June 15, 2020
The International Organization for Standardization (ISO) approved a “method of testing cashmere and other animal hair fibers using peptide detection,” based on the proposal filed by Japan to the ISO, and issued the method as a new ISO international standard.*
This standard stipulates a method of: distinguishing cashmere and other animal hair fibers by a chemical analysis taking advantage of differences in the protein species contained in respective animal hairs; and also measuring blending ratios of the fibers.
This standard expects to contribute to: developing environments in which industries are able to test and assess types of animal fibers and blending ratios thereof based on scientific grounds; improving trust in transactions, distribution and trading of fiber products at home and abroad; and maintaining and vitalizing fair markets.
Cashmere is popular, high-end animal fiber which is often used in the manufacture of clothing. Nevertheless, identification of species of animal hairs is difficult and distinguishing thereof requires sophisticated skills. Different species of animals often have hairs that are very similar in appearance such as cashmere and yak. In addition, it is very difficult to differentiate between animal hairs whosesurfaces are modified through special processing, even under very close inspection by a microscope. This problem of identification has led to the proliferation of counterfeit goods.
In this situation, industries have requested development of methods for testing cashmere based on objective data in addition to human eye-based inspection via microscope. In response, the ISO advanced development of a new international standard for such a testing method based on Japan’s proposal, which was led by the National Institute of Technology and Evaluation (NITE).
Outline of the international standard
Animal hairs are mostly composed of a protein called “keratin.” The new international standard stipulates a method of identifying animals by making use of slight differences in keratin genes shown between different types of animals.
In the method, experts pulverize the animal hairs, add a digestive enzyme called “trypsin” and dissolute the protein into “peptides.” These peptides are then analyzed using a “liquid chromatography/mass spectrometer (LC-MS).” This machine detects peptides that vary from species to species. Each species’ protein can be identified according to the size of their peaks that the machine outputs along a graph. The machine identifies species of animals from the specific protein that is displayed on the readout of the x-axis of the mass spectrometer (each peak is a different protein) and the relative volume of the hairs (the blend) based on the height (y-axis) of the peaks rising from the x-axis (see Figure 2) and calculate the blending ratios of animal hairs. The following diagrams illustrate the process.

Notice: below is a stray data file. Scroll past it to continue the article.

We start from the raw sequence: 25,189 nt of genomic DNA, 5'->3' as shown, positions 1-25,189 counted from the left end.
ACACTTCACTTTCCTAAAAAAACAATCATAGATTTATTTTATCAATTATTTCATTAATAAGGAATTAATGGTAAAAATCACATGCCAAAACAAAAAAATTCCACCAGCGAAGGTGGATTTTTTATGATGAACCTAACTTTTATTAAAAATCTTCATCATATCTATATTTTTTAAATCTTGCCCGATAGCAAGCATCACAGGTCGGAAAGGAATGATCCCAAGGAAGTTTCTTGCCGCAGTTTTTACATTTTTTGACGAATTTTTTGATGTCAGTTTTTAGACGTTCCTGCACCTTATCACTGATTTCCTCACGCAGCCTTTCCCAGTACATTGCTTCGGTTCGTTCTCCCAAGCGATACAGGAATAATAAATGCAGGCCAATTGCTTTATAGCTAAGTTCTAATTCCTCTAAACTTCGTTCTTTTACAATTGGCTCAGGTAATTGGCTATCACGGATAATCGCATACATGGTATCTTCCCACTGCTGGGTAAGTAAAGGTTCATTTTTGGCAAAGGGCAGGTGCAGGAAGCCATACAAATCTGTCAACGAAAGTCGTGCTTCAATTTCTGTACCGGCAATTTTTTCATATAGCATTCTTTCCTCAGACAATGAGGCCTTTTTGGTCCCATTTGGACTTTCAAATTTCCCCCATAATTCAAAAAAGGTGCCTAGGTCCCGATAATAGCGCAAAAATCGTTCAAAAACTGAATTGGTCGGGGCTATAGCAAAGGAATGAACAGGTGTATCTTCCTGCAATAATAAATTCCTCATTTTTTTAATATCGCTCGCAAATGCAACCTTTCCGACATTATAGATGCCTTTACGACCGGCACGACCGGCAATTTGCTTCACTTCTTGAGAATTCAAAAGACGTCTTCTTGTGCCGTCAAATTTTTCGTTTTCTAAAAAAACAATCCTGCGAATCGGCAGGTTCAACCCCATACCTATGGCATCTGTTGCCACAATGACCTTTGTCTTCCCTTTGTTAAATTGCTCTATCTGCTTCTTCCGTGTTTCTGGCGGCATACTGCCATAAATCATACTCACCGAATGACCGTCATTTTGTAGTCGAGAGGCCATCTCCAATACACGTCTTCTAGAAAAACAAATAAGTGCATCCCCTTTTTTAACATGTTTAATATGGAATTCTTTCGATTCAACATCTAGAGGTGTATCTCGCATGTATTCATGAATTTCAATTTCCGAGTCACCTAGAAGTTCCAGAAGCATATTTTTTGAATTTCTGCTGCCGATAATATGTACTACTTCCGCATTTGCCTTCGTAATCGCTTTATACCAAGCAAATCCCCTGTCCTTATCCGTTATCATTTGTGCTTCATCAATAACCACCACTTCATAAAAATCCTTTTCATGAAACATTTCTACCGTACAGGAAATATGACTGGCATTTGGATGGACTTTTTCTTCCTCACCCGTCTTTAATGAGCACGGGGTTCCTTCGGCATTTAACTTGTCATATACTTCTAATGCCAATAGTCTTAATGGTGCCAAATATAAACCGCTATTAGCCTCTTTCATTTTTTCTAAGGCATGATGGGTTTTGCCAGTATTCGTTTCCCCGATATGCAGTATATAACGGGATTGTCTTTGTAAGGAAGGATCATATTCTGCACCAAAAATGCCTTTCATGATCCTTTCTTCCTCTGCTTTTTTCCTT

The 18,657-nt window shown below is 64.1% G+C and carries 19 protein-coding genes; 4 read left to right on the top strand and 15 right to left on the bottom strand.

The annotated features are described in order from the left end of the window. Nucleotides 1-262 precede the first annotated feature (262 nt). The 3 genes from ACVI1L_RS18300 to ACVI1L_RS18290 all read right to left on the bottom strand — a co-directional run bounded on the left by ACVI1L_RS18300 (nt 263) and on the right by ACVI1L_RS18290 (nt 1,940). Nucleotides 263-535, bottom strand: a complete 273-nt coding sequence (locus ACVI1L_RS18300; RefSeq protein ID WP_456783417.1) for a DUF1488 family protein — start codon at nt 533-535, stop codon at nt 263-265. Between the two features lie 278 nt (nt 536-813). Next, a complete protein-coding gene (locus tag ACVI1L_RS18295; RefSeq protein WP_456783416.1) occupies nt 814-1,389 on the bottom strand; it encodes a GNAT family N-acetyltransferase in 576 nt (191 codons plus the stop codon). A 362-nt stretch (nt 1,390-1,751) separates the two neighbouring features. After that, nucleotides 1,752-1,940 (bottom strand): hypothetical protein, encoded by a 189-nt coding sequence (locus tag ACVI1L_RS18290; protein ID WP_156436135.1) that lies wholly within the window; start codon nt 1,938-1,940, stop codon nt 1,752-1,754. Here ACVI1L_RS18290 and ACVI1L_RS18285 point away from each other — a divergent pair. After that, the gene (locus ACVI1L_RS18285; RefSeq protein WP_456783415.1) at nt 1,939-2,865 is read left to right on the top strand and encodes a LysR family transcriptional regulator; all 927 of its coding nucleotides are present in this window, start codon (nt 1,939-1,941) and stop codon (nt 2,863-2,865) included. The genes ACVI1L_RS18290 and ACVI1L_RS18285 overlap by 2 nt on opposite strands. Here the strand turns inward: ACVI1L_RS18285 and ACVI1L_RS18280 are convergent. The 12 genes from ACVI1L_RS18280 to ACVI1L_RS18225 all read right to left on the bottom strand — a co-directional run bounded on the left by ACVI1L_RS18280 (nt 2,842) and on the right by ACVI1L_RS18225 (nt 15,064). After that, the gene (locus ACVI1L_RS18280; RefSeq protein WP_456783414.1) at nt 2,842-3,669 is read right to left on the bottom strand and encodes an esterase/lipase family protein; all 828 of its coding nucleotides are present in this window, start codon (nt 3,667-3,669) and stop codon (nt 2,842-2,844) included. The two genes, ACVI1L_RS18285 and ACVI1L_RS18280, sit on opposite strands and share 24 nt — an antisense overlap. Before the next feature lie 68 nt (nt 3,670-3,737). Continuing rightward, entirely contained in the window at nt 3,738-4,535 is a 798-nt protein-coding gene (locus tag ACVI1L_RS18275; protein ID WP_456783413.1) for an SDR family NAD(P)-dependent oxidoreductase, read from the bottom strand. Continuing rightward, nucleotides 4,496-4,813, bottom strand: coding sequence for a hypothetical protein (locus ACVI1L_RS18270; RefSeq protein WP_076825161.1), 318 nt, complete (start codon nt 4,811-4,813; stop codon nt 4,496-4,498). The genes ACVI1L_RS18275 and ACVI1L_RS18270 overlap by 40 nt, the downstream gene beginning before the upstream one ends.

This new international standard allows experts to distinguish animal hair fibers of six species of animals. This is the first standard for identifying such species by chemical analysis. These species are: camels, alpacas and angora rabbits in addition to the three species of cashmere, sheep and yak.. Different from the conventional eye-based inspection, this method is based on the genes of animals, and this permits experts to distinguish fibers based on objective, scientific data and to calculate blending ratios, without depending on the forms of the fibers. Moreover, it is simpler and more accurate than other test methods.
Looking at other countries, standardization activities have been advancing for the European Committee for Standardization (CEN), the Deutsche Industrie Normen (DIN), the Normes Françaises (NF) and the British Standards (BS). Against this backdrop, this new ISO international standard is expected to be adopted as national standards in other countries and be popularized worldwide. International dissemination of test methods that satisfy the standard is expected to improve the precision of distinguishing animal hair fibers, improving trust in distribution markets, promoting fair trade and enhancing consumers’ awareness of safe products.
*1: Official title of ISO 20418-3:2020
Textiles — Qualitative and quantitative proteomic analysis of some animal hair fibres — Part 3: Peptide detection using LC-MS without protein reduction